I’m Goldie Blumenstyk, a senior writer at The Chronicle covering innovation in and around academe. Here’s what I’m thinking about this week.

Laments over edX deal — and new warnings about online-program managers.

Of all the commentary I saw in the wake of last week’s news that 2U will buy edX for $800 million, what stood out to me most were sharp words from an early academic partner of the nonprofit MOOC venture. “EdX’s sale will not be widely mourned,” wrote Steven Mintz, because it never got close to achieving all it said it would when it started out.

“EdX had promised to make high-quality courses by the best professors in the world available globally for free. It was to drive technological and pedagogical innovations in online education. It was to create an international consortium of educational researchers and innovators. Spoiler alert: It didn’t,” Mintz wrote on LinkedIn.

“Nothing illustrates that disappointment better than edX’s pandemic response. Did it take advantage of its Rolodex and develop high-quality online courses targeted at high-school students — freeing classroom teachers to provide mentoring and student support?” said Mintz. “I’m afraid not.”

Mintz is a professor of history at the University of Texas at Austin who was also the founding director of the UT System’s Institute for Transformational Learning. His edX roots run deep. The year it began — in 2012, with a $60-million investment from Harvard University and the Massachusetts Institute of Technology — he negotiated his system’s charter membership in the edX consortium.

Last week I said that many of the professors and institutions that had collaborated with edX over the years would be eager to hear what was coming next. Mintz is arguing that they should join Harvard and MIT in setting the “direction, priorities, and agenda” of the new nonprofit that will get the $800 million. “Those of us who invested faculty time, institutional energy, campus resources, yes, and money” into edX deserve a say, Mintz argued. “That’s the absolute least these institutions can do, given the immense profit edX has generated.”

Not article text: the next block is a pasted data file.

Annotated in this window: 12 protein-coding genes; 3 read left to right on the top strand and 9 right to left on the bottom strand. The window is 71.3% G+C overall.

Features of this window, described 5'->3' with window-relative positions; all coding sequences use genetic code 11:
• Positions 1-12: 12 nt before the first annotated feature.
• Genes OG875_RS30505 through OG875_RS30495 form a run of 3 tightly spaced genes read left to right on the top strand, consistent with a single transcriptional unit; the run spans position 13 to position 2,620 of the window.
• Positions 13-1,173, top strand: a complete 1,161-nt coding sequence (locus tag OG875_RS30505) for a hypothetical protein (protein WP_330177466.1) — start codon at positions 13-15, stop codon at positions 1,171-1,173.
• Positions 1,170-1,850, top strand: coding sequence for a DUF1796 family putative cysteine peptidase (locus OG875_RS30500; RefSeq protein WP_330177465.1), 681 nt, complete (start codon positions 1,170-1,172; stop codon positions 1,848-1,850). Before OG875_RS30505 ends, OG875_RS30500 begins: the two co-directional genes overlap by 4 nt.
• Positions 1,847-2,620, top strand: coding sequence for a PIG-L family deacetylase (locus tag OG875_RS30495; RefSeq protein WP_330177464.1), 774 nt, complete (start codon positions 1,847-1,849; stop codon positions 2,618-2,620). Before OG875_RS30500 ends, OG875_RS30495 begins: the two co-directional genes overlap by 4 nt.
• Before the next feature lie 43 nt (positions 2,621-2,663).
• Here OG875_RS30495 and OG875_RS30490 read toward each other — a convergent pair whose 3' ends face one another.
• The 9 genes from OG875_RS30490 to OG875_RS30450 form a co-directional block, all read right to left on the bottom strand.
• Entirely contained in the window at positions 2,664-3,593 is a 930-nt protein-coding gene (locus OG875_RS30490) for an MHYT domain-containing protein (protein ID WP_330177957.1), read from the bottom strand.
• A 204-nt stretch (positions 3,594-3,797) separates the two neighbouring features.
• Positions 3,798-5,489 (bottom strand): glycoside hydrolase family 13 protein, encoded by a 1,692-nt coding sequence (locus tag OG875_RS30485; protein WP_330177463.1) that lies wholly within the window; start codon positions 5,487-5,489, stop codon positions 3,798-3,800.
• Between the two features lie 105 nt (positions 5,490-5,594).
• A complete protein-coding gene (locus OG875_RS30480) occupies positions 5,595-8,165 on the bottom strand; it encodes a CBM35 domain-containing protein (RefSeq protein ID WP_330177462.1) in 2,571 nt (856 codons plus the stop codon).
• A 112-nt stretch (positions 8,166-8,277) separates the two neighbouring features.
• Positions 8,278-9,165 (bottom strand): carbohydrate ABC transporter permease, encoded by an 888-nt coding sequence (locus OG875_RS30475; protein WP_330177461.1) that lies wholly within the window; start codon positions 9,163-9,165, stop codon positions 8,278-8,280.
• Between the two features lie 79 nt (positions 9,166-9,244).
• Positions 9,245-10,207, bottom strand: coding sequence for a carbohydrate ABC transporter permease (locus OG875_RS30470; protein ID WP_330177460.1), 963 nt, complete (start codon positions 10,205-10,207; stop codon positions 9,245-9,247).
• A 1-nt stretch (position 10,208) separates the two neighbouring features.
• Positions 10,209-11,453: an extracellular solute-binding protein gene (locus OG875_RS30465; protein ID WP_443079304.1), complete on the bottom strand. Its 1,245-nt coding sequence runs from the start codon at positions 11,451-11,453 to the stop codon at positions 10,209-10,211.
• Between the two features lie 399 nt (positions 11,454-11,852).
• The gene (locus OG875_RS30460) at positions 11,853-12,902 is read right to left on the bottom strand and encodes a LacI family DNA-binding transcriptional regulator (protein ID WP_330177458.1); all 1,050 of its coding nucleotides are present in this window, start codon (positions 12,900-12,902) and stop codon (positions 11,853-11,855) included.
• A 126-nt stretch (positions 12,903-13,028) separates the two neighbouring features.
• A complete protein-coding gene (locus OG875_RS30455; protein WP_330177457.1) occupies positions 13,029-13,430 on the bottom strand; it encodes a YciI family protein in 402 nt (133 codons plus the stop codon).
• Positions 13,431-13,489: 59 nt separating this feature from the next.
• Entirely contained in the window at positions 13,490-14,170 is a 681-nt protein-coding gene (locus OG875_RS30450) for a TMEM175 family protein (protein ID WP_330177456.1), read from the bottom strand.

The 2U deal will also fuel the growing business of online-program managers, or OPMs. That could heighten concerns that colleges’ dealings with OPMs — and accreditors’ laissez-faire stance — pose a risk. “The hands-off approach leaves institutions facing a fast-growing industry with minimal support and little oversight,” says a new report from the Century Foundation.

Don’t be put off by the title of the report, which came out before the 2U deal was announced. While “Outsourcing Online Higher Ed: A Guide for Accreditors” suggests that it’s for, well, accreditors, the report offers plenty of sound advice for federal and state policy makers, college administrators, trustees, and faculty leaders. And the advice is useful even for those who don’t share the authors’ view that OPMs represent “the shadowy underbelly of the higher-education sector.” (Well, at least you know where they’re coming from.) I especially appreciate the suggestions to scrutinize enrollment-growth projections and marketing materials, not to mention a color-coded guide to gauging OPM risk.

How mentoring pays off, and not just for the mentees.

If ever there were a year that students could benefit from the personal support and guidance of a peer or recent grad, 2020 was probably it. So I was hardly surprised to learn that a venture called Mentor Collective has more than doubled its college clients, to 130, since the start of the pandemic. More striking to me was the enthusiasm the company saw from its mentors, despite the isolation and other difficulties they, too, were facing.

Mentor Collective “recruited more mentors than we ever thought possible,” its co-founder and chief executive, Jackson Boyar, told me when we spoke recently for the latest episode of my Innovation That Matters podcast series. “People wanted to give back. And they knew the challenges others were going through.”